It is no secret that when a woman takes on the role of Supermom, working full-time while doing housework and taking care of the kids, she can get burnt out and suffer both mental and physical health effects. Now a new study finds that men do not have it so easy, either. When a man takes on the traditional role of primary breadwinner in the family, they can face psychological stress and declining health.
The research comes from Assistant Professor of Sociology Christin Munsch, along with graduate students Matthew Rogers and Jessica Yorks, from the University of Connecticut. They are set to present their findings at the 111th Annual Meeting of the American Sociological Association (ASA) August 21st. Although the prevailing wisdom is that women can face a disadvantage when they take on a traditional gender role in a relationship, the researchers set out to discover if taking on a traditional male role is an advantage or disadvantage to men.
To find out, the researchers looked at data from a group of about 3,100 married men and women between the ages of 18 and 32. These couples were involved in the National Longitudinal Survey of Youth between 1997 and 2011, filling out a survey every year of the study. The data included each spouse’s income contribution and information on their psychological well-being and health. In the survey, each participant would rate their psychological well-being on a scale of 1 to 5, from “all the time” to “none of the time”, for feeling calm and peaceful, happy, nervous, downhearted and blue, and down in the dumps. The study participants also rated their physical health in a similar fashion.
When the researchers looked at the relationship between relative income contribution, health, and well-being over time, they discovered that in the years that men were their family’s primary source of income, they tended to have poorer physical and mental health. Men who contributed equal amounts financially as their spouse tended to have a psychological well-being score of 3.33, but when they contributed twice as much, their well-being score dropped to 3.27, and when they were the only breadwinner, their score sunk to 3.17. The men who brought in less than a quarter of the household income scored 3.33 but tended to have higher anxiety. Generally, in years where men made less than their wife, they scored 5 percent lower in mental well-being compared to years where each partner contributed equally.
There was a similar pattern for physical health. Men who depended more on their wife’s income tended to have a physical health score of 3.99, and when they made equal amounts as their partner, this dropped to 3.93. When men were the sole breadwinner of the family, they had a physical health score of 3.81. This means that when men were the main breadwinners of the family, they tended to score 3.5 percent lower than in years where the partners were equal. There seems to be a correlation between men taking on more financial responsibility and suffering stress and health consequences.
While it may not be entirely surprising that more financial responsibility takes its toll on health, as work takes a physical and mental toll, that only seemed to be true for men. The researchers discovered that in years when women made more of a financial contribution, their psychological well-being actually improved, and when they contributed less to the household finances, their well-being declined. Their psychological well-being score was an average of 3.08 when they relied on their partner’s income, but as they became the primary breadwinner, their well-being rose to a score of 3.17 There did not seem to be a relationship to health, however. For both men and women, the results did not seem to be linked to absolute income, number of hours worked per week, education, or age.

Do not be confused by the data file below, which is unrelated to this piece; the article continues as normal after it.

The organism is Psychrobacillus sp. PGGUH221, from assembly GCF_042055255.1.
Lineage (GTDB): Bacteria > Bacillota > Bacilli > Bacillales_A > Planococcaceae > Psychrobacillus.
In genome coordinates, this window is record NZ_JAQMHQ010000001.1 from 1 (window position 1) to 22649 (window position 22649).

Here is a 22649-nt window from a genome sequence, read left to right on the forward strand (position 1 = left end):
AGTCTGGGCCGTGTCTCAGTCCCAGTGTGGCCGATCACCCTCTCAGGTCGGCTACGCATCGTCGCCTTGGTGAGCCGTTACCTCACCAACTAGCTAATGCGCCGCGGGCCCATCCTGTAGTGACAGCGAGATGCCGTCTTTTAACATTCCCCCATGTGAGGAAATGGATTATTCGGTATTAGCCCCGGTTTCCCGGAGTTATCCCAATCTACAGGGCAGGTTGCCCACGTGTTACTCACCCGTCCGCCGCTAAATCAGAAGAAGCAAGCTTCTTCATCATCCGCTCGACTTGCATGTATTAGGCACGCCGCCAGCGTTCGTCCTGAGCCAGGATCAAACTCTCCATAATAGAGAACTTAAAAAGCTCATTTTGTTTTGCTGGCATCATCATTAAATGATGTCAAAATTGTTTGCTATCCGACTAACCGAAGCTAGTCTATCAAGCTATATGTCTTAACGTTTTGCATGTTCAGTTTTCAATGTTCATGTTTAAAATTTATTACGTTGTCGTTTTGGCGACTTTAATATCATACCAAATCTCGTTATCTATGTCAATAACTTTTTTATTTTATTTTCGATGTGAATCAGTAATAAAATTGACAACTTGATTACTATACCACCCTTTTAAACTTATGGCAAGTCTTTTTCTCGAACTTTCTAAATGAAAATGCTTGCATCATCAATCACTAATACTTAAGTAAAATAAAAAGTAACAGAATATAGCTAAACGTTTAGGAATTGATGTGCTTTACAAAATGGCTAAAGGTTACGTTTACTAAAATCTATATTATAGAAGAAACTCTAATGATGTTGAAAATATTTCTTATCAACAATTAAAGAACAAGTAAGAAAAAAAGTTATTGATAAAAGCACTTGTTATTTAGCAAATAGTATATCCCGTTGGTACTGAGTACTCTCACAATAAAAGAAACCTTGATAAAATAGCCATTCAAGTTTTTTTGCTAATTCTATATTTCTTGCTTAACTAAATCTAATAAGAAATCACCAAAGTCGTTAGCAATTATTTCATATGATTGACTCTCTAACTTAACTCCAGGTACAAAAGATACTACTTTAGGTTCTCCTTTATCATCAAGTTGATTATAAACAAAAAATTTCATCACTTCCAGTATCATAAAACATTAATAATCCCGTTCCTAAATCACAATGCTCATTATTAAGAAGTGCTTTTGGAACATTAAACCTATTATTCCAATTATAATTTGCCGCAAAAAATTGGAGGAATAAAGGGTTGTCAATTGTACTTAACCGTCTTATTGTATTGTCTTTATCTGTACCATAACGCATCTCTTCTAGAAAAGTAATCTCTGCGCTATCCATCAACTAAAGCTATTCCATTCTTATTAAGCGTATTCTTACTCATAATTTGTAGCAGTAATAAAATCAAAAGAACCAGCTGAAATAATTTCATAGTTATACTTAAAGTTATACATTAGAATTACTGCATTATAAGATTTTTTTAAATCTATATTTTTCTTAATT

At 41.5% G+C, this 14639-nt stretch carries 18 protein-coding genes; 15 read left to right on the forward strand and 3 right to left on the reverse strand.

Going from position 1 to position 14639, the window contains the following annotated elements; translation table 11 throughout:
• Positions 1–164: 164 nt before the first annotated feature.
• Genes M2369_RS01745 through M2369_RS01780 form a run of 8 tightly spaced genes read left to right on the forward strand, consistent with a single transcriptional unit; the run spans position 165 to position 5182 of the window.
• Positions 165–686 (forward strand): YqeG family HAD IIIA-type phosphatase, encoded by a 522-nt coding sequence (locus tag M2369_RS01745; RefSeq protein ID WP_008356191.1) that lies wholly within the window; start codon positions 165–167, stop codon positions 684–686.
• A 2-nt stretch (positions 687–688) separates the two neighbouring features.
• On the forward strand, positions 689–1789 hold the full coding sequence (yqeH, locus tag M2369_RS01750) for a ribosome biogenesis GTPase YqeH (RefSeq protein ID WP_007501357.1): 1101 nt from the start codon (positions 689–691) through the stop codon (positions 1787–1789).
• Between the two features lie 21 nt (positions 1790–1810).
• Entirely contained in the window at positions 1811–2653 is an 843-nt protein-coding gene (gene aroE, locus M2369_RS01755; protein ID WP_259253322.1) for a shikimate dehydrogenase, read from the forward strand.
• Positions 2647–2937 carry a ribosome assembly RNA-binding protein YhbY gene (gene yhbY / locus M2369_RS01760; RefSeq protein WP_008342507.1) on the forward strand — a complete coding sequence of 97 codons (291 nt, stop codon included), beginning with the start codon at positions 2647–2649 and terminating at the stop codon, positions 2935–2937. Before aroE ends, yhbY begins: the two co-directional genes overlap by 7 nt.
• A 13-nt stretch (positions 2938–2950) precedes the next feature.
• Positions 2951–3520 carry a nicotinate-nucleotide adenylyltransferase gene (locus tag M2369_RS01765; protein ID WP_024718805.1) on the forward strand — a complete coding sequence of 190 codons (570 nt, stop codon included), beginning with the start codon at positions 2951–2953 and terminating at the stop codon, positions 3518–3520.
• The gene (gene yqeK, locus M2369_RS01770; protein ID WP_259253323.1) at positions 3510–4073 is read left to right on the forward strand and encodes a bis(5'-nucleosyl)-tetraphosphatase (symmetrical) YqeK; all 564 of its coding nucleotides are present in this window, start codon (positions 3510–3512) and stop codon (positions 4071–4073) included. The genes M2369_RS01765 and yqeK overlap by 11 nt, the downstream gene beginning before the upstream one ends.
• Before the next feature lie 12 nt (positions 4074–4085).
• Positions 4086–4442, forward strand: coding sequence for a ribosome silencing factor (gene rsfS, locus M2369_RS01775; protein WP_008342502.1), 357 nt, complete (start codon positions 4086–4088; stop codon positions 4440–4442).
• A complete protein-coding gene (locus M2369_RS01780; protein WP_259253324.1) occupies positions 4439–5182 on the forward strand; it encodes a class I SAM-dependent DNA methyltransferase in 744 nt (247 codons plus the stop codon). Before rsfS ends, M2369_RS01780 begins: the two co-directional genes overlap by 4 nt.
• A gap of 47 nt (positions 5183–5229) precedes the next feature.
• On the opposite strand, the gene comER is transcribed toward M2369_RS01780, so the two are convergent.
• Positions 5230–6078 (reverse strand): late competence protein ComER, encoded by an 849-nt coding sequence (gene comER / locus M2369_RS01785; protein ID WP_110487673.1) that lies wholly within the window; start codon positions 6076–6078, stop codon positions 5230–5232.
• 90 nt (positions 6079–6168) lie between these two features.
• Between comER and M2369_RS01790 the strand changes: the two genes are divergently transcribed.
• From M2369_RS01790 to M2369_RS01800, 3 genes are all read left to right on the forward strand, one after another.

The researchers think they know what may be going on with the differences between men and women. When men take on the traditional role of breadwinner, they may see their ability to bring in more money than their wife as an obligation and they may feel pressure to maintain their status as breadwinner of the family. Women, on the other hand, are not traditionally breadwinners. When they do act as the breadwinner, bringing in more money than their husband, these women may be viewing their status as a choice or opportunity. They may take pride in their role as breadwinner without worrying about societal pressure to bring money into the family. The difference between men and women in this group of millennials may be that the men may tend to make sacrifices for their high-paying jobs, choosing a job they do not enjoy only for the high salary, and the women may tend to take high-pressure jobs they actually enjoy, without the pressure to do it just for the money.
The researchers point out that women are often viewed as at a disadvantage in traditional gender roles, being more likely to be a victim of domestic violence and taking on the majority of housework. However, the research seems to show that these traditional gender roles can also be harmful to men.
Since the seventies, women have been getting into the workforce more, with four times as many women working as the family breadwinner today. In 1987, 23.7 percent of women had a higher income than their husband, but as of 2009, this number rose to 37.7 percent.